Coakley-Greene Fishmongers

With a 150 year old pedigree, this business has become a local treasure for quality seafood. Headed up by Adrian, the team here really do have a passion for their trade and this is evident not only in the quality of their produce but in their whole approach.

Coakley-Greene Fishmongers - Adrian and Jane with Salmon

The fantastic displays are hard to miss, and you only have to ask to have your fish prepared as you like. Coakley-Greene supplies many local restaurants with their freshest fish.

www.coakleygreene.food-passion.co.uk

 

Food Passion Insight - Oh to be beside the sea...

Food Passion takes a look behind the scenes of on of Swansea's iconic food supplier's

Swansea folk are lucky to live by the sea. Well I think so anyway, and I am constantly reminded why on my almost daily drive along the bay front. Though my car frequently receives an unwanted sandblasting, I find it hard to believe that there can be many other cities in the world that have such an extensive and picturesque stretch of seafront promenade.

Certainly this panoramic 5 mile path with its pool and plants impresses most visitors to the area as well, but perhaps fewer get to experience another aspect of our maritime heritage. Though the days of huge landings of fish at the old docks are long gone, we are still blessed with a great choice of fishmongers, many of whom are to be found in the Swansea covered market. Each of these displays their own unique products as well as some of the more well known fish and shellfish.

One such fishmonger, occupying a corner plot on the main thoroughfare, is Coakley-Green. With a 150 year old pedigree, this business has become a local by-word for quality seafood and also does pretty well for a nationwide reputation. Opened in 1856, the original business was situated at No.1 Goat St., near the current location of the former David Evans’s building, but like much of the city centre was destroyed in the Blitz.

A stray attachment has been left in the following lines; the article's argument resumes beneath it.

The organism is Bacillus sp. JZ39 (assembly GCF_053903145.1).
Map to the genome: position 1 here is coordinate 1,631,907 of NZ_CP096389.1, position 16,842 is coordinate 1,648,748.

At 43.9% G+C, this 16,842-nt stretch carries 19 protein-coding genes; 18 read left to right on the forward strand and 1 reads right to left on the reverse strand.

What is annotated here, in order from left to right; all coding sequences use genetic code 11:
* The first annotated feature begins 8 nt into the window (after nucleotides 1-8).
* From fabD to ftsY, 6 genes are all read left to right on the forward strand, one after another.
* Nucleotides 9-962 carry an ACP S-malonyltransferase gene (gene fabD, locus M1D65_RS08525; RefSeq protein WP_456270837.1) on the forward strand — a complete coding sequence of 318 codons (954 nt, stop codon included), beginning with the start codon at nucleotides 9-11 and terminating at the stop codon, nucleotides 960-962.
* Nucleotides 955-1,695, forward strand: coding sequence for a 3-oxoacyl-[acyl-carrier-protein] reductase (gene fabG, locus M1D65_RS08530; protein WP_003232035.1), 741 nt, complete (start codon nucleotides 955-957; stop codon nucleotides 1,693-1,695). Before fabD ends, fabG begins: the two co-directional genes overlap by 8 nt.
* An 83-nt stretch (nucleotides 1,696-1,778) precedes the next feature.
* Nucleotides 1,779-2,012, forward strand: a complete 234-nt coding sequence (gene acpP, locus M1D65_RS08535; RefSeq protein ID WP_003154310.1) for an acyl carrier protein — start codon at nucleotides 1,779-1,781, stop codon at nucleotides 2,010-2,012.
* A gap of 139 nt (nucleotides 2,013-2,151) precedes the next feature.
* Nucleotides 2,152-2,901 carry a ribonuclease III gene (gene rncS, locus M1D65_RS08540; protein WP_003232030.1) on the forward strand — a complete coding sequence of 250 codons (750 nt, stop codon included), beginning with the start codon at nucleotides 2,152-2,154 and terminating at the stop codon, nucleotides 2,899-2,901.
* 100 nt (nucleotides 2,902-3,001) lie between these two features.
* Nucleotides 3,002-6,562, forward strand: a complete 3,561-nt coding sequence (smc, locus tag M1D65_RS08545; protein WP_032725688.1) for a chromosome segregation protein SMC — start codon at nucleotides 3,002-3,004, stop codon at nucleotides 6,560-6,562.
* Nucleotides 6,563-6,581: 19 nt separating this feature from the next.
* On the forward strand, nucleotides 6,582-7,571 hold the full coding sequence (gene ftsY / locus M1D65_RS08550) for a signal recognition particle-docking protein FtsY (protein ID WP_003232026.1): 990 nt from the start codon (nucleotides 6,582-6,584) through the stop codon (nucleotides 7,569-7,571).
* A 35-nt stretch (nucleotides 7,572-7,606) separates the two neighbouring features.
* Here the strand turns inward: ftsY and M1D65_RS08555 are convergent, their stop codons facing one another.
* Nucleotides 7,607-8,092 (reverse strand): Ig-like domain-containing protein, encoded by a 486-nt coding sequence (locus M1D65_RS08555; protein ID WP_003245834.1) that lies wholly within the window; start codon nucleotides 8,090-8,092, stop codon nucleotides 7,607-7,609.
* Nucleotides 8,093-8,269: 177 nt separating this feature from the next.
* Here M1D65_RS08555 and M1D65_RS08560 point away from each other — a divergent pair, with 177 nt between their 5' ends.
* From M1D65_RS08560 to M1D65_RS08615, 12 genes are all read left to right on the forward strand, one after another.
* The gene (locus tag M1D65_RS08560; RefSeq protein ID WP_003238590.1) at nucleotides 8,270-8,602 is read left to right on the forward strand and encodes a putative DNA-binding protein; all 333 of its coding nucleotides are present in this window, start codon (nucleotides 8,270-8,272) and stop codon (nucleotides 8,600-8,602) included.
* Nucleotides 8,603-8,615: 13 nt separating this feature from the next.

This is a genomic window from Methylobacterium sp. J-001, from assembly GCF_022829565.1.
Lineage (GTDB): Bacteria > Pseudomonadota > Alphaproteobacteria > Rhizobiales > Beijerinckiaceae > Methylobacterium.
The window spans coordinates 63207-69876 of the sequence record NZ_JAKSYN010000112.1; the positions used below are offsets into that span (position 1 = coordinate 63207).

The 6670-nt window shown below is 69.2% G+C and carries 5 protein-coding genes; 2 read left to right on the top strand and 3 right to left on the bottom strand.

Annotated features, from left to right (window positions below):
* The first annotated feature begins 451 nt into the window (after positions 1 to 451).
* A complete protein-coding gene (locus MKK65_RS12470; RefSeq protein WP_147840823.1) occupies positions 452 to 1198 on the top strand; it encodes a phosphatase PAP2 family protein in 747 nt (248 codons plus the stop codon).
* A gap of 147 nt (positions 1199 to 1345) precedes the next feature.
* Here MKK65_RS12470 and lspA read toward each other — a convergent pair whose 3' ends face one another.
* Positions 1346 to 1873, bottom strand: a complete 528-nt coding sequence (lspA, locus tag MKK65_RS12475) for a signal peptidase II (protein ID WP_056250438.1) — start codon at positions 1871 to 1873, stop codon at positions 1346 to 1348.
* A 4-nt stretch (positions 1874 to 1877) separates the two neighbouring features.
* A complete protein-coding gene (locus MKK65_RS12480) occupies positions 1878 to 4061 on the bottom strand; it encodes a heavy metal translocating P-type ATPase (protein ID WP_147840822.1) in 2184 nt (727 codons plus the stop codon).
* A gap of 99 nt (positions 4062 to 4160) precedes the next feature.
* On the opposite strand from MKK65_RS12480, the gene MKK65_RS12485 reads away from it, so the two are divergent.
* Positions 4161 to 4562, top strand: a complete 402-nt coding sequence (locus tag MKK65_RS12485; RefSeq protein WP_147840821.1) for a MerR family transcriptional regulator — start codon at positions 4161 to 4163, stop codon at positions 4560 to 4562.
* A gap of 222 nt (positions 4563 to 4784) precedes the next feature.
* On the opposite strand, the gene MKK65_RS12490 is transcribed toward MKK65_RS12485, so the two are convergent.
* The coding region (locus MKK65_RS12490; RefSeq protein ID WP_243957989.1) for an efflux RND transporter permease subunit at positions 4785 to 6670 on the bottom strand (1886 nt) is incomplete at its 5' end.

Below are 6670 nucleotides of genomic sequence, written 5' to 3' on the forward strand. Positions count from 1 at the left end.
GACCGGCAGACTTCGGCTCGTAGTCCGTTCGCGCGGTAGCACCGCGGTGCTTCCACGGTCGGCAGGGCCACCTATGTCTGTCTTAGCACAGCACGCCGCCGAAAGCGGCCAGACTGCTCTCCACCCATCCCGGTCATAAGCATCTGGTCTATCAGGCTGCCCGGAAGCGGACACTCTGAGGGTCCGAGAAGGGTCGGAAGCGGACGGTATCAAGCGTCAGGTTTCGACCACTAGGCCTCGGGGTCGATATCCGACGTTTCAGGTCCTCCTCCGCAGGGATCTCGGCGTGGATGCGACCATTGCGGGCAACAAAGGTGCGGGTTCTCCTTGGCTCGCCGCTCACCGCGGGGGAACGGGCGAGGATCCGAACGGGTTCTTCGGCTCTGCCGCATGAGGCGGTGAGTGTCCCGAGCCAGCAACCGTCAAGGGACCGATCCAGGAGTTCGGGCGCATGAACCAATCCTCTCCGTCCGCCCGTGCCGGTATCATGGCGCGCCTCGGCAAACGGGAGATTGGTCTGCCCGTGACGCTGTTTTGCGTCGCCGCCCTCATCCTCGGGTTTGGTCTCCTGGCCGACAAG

I met Adrian, who now heads the stand and the staff that work there. Stopping by on a Thursday afternoon, I find a very busy trade going on. Adrian is busy at his makeshift desk (plank of wood, telephone, order books) while his team that day James, Lee and Tanya fight for space between weighing scales, customers and the cutting block. It becomes immediately apparent that there is a very loyal trade going on here, and that they have acquired a lot of friends during their years in business. Watching this fantastic market stall banter was almost as interesting as the glistening fresh fish on display.

In between the frantic bustle, I take a good look at what is on offer. I have to say the choice is very tempting. On a recent trip to Australia, my wife and I visited the Sydney fish market, apparently one of the top three in the world. OK, so it was on another scale altogether but the quality on display at the Coakley-Green stand certainly compares and in true Swansea fashion is on an altogether more personable level. Here, speckled squid are pushed aside by whole Scottish salmon, and bold-striped Mackerel glare angrily at the Herrings with their intense red faces, mouths agape. It is a superb display. My favourite were the rainbow trout, who looked as if they had just been pulled out of the river.

It’s a long day at the Coakley-Green stand, which starts at 6:15 am, and doesn’t finish until 5:30, sometimes even later. This is the dedication that is required in order to ensure only the best fish are ready for the day. Adrian tells me that he only sources his fish from a day boat fleet to ensure freshness. The alternative is trawlers, who sweep the ocean, catching any fish in the way. The fish are easily bruised as they are crushed against any other marine life, then they are frozen at sea. Once offloaded, there is only a very short time before they deteriorate, so they are not at their freshest when you buy them.

Adrian points out the gleaming eyes, the red gills and something that I was not aware of. Apparently mucus, slime, or more palatably perhaps, the ‘sheen’ on the fish, is another indicator. But if you look closely, it is definitely mucus, and definitely looks fresh. Never mind, I have to have some anyway, so I order some fine filleted Hake, and much to my wife’s delight, cook it up for dinner that night.

I can safely say that the area’s maritime heritage is alive and well, and I would recommend anyone, local or visitor, to try some of the fantastic fish and shellfish that is available here.

Tony Kluge, editor.